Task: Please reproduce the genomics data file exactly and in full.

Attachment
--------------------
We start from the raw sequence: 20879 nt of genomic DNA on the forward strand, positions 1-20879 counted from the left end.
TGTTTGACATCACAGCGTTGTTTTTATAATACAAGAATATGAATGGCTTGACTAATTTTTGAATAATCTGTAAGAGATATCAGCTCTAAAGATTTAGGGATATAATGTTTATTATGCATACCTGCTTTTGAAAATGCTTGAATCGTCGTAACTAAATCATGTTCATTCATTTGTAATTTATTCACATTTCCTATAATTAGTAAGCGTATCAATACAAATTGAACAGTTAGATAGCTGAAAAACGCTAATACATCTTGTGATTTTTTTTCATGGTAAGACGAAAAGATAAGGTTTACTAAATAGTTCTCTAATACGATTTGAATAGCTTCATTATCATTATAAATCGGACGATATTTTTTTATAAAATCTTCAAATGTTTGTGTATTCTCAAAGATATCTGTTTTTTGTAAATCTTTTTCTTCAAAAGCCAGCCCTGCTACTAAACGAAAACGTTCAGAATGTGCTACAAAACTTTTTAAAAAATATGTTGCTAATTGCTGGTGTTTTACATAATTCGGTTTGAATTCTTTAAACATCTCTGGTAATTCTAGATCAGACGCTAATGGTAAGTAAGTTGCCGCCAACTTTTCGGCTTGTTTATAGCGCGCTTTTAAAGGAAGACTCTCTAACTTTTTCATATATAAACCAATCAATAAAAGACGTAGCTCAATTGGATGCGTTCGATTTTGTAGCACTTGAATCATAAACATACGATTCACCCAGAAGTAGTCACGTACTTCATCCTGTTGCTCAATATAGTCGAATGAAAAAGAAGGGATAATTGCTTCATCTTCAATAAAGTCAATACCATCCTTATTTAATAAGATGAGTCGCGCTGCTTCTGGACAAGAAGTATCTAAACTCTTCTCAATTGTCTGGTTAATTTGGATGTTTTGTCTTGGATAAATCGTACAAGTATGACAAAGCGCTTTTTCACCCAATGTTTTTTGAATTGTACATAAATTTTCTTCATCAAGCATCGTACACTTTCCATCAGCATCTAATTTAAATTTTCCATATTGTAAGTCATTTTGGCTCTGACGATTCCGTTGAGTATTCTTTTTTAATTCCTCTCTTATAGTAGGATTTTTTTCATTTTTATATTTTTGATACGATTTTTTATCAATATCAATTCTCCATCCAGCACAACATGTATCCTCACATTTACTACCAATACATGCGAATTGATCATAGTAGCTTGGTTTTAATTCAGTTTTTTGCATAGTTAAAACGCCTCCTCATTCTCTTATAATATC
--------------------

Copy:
We start from the raw sequence: 20879 nt of genomic DNA on the forward strand, positions 1-20879 counted from the left end.
TGTTTGACATCACAGCGTTGTTTTTATAATACAAGAATATGAATGGCTTGACTAATTTTTGAATAATCTGTAAGAGATATCAGCTCTAAAGATTTAGGGATATAATGTTTATTATGCATACCTGCTTTTGAAAATGCTTGAATCGTCGTAACTAAATCATGTTCATTCATTTGTAATTTATTCACATTTCCTATAATTAGTAAGCGTATCAATACAAATTGAACAGTTAGATAGCTGAAAAACGCTAATACATCTTGTGATTTTTTTTCATGGTAAGACGAAAAGATAAGGTTTACTAAATAGTTCTCTAATACGATTTGAATAGCTTCATTATCATTATAAATCGGACGATATTTTTTTATAAAATCTTCAAATGTTTGTGTATTCTCAAAGATATCTGTTTTTTGTAAATCTTTTTCTTCAAAAGCCAGCCCTGCTACTAAACGAAAACGTTCAGAATGTGCTACAAAACTTTTTAAAAAATATGTTGCTAATTGCTGGTGTTTTACATAATTCGGTTTGAATTCTTTAAACATCTCTGGTAATTCTAGATCAGACGCTAATGGTAAGTAAGTTGCCGCCAACTTTTCGGCTTGTTTATAGCGCGCTTTTAAAGGAAGACTCTCTAACTTTTTCATATATAAACCAATCAATAAAAGACGTAGCTCAATTGGATGCGTTCGATTTTGTAGCACTTGAATCATAAACATACGATTCACCCAGAAGTAGTCACGTACTTCATCCTGTTGCTCAATATAGTCGAATGAAAAAGAAGGGATAATTGCTTCATCTTCAATAAAGTCAATACCATCCTTATTTAATAAGATGAGTCGCGCTGCTTCTGGACAAGAAGTATCTAAACTCTTCTCAATTGTCTGGTTAATTTGGATGTTTTGTCTTGGATAAATCGTACAAGTATGACAAAGCGCTTTTTCACCCAATGTTTTTTGAATTGTACATAAATTTTCTTCATCAAGCATCGTACACTTTCCATCAGCATCTAATTTAAATTTTCCATATTGTAAGTCATTTTGGCTCTGACGATTCCGTTGAGTATTCTTTTTTAATTCCTCTCTTATAGTAGGATTTTTTTCATTTTTATATTTTTGATACGATTTTTTATCAATATCAATTCTCCATCCAGCACAACATGTATCCTCACATTTACTACCAATACATGCGAATTGATCATAGTAGCTTGGTTTTAATTCAGTTTTTTGCATAGTTAAAACGCCTCCTCATTCTCTTATAATATC